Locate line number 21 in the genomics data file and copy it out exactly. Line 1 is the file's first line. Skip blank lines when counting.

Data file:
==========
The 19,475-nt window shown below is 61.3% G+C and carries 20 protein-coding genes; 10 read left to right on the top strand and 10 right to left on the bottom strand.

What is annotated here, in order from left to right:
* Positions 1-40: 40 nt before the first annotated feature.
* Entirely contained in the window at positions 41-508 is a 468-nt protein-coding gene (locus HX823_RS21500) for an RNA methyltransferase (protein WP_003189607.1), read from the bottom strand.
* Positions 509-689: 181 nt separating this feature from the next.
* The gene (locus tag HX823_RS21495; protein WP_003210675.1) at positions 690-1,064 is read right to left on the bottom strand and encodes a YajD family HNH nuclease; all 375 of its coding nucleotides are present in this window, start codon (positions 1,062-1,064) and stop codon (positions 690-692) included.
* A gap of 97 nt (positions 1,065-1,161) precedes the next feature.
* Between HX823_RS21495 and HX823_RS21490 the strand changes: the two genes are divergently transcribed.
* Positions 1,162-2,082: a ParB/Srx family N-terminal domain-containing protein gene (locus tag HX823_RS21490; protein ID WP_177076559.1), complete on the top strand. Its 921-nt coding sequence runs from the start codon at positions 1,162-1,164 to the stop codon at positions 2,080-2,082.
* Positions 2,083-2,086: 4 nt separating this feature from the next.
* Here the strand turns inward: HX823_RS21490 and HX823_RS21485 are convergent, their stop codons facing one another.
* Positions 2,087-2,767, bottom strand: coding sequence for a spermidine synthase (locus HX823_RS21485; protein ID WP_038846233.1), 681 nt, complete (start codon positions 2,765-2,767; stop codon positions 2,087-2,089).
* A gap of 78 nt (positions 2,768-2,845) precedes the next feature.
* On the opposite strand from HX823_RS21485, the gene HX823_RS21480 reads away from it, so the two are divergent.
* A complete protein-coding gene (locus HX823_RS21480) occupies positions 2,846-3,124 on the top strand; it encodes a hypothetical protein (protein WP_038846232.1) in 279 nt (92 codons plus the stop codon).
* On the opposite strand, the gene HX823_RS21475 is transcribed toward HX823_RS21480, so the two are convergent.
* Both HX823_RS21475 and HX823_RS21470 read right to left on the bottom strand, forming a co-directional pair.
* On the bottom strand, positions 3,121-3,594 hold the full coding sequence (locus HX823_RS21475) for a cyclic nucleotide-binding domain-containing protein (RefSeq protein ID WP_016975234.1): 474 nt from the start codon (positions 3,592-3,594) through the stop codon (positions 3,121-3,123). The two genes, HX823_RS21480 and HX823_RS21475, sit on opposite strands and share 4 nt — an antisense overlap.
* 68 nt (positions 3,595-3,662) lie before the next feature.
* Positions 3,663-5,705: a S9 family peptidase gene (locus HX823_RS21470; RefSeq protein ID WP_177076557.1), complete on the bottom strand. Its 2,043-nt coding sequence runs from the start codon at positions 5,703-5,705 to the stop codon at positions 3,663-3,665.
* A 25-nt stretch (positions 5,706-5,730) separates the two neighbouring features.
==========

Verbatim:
* A 25-nt stretch (positions 5,706-5,730) separates the two neighbouring features.